Last year I kept track of all my thrifting on small post-its in my planner. I tried to see what are my patterns—how much I’m spending and what type of things I buy. I didn’t look much at what I bought for the kids, husband or home, but only the pretty little things I bought exclusively for my own enjoyment.
I justified a lot of the shopping with the fact that after losing weight this year, I really needed new clothes. But of course, I never needed too much. And then there are the bags. And the scarves. And the jewelry. No need for that many of those. But let’s not dwell on that and kill the happy mood of this post. Because this is about magic.
My greatest scores this year have been (besides that bag and that planner) a maxi black wool Eileen Fisher dress, two EF silk sleeveless tops (white and black) and an EF maxi black silk skirt. A short wool EF sleeveless dress also made it into my wardrobe along with a pink linen vest and a short-sleeved grey linen cardigan (which used to be long-sleeved) by the same brand. Then there were a maxi skirt and a maxi dress, both black, both made of a linen and silk blend (a fabric that feels amazing!).
I also found the greatest mini quilted leather bag that I wore all the time when we visited India this winter and it was perfect, a silk/cotton blend grey scarf that works with everything from a lovely beach town, and a tan leather bag from a special store in Montreal. Some silver jewelry has also been added to my collection. I am particularly happy with the arrowhead pendant and the long beaded necklace that I can wear many ways .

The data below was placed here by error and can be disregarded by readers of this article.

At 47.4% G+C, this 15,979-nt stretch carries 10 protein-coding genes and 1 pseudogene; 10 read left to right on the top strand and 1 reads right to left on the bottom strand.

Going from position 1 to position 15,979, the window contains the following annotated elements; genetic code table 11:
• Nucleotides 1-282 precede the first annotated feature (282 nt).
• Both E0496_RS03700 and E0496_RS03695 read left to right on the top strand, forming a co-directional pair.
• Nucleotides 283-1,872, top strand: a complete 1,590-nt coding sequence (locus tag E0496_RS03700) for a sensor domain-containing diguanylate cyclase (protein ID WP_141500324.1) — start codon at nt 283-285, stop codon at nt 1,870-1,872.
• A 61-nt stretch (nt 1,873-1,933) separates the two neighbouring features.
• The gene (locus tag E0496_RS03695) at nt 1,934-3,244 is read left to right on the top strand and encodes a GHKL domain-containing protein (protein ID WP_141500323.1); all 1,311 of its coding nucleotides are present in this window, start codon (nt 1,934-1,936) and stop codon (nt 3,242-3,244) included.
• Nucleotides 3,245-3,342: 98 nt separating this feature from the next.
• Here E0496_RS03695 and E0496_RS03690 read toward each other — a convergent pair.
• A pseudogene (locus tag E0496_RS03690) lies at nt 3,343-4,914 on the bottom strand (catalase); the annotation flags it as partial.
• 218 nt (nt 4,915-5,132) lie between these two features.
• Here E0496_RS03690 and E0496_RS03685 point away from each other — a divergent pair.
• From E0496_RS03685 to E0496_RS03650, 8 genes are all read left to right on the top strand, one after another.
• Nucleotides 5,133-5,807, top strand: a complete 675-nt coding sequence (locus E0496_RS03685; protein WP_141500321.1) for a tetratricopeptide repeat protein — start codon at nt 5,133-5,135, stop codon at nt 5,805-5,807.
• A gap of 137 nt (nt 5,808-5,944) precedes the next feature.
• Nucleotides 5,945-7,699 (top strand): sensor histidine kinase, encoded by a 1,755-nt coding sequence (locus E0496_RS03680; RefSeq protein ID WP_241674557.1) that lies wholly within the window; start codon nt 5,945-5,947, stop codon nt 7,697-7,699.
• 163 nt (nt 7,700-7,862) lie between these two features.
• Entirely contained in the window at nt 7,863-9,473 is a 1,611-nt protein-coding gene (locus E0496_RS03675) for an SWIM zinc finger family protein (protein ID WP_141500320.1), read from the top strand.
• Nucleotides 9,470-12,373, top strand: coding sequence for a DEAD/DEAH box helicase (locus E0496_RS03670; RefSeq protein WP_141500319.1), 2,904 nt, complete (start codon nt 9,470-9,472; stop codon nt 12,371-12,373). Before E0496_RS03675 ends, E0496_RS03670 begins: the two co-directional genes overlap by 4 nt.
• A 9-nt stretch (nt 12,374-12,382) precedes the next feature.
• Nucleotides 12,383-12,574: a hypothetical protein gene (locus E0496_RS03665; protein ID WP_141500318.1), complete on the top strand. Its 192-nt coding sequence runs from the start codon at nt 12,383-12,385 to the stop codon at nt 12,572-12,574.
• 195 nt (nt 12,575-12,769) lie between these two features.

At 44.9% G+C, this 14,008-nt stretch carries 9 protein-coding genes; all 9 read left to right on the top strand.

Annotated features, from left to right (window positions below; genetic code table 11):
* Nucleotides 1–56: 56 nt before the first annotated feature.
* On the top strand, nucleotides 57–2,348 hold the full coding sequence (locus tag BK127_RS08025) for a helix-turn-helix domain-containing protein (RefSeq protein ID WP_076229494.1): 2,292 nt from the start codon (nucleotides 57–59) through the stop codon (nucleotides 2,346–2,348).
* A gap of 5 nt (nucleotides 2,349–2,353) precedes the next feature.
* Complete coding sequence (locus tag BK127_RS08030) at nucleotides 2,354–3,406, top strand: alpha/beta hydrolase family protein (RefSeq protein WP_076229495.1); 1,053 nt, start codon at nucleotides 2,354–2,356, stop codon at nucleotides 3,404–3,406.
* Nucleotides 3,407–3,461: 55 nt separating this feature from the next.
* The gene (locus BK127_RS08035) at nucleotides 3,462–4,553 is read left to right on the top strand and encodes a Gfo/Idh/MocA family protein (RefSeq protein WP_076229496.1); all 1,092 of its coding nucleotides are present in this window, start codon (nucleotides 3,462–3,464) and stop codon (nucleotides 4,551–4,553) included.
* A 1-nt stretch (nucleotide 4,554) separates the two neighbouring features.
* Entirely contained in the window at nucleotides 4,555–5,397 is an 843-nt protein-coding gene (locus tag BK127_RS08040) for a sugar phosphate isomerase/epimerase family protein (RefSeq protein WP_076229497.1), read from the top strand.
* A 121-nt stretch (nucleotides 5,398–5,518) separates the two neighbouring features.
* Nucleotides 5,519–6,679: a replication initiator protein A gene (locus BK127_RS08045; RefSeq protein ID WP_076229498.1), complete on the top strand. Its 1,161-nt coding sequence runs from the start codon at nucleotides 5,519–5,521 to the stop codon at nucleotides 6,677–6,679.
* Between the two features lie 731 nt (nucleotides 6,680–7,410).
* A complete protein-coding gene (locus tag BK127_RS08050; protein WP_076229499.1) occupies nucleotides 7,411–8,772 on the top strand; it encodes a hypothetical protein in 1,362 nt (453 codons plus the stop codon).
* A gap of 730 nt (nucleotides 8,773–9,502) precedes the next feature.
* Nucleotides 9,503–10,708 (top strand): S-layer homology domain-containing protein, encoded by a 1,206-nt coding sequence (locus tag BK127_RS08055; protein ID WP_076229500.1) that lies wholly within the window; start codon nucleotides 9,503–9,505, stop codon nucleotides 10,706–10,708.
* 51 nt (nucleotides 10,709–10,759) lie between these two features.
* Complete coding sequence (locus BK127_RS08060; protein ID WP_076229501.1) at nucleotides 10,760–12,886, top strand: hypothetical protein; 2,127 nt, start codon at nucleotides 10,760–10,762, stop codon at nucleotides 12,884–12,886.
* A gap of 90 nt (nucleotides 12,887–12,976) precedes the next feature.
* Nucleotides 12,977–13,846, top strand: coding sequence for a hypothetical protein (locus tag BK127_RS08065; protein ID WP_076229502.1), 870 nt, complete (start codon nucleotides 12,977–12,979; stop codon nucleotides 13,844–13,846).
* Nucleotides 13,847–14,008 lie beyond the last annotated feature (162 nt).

I try to not buy pottery anymore, because I already have a small collection and I have been gently encouraged by he who does the dishes most often to avoid anything that is not dishwasher-safe. I still got these adorable milk and sugar set for special occasions.
I don’t think I need to sing the praises of thrifting here on the blog, because it is clearly a more ethical and ecological sort of shopping. So it’s relatively guilt-free. (Yes, imaginary critics, I do realize it is still shopping, still consumerism, but a more inoffensive kind, right? And yes, it’s not entirely guilt-free. Nothing is, for me.) However, it’s not only that. What makes it addictive, for me, is the treasure hunting feel of it. I get that feeling that I’m something special, like a thrift-shopping witch conjuring all my wishes into the store racks. I’m also enjoying the delayed gratification aspect of it: I never get a particular item whenever I want it, but when fate arranges so that it comes my way.
I don’t think I am going to change much about my ways in the new year. I already have good rules in place to keep me from making bad decision and going overboard (for example, I only buy natural fibers and only black, white or grey colors–with a little powder pink for good measure).
I don’t necessarily look at the brand, but I do enjoy finding brands that I admire, such as Eileen Fisher, for example. But I also leave the branded clothes on the hanger if they are not natural fabrics (they usually are, but not always). I get quite happy, of course, when the clothes are manufactured in the US and when the fibers are not only natural but also organic. That happens rarely, however; I usually can bet when something is made in the US, it is made of rayon. Even in India, the land of cotton, I noticed this year, that everything was rayon.
No, there won’t be many changes for me this year. I’m going to continue chasing the magic, whenever I get a chance. I don’t see any other way. Let the otherworldly forces of thrifting do their thing!
Copyright 2018 Lori Tiron-Pandit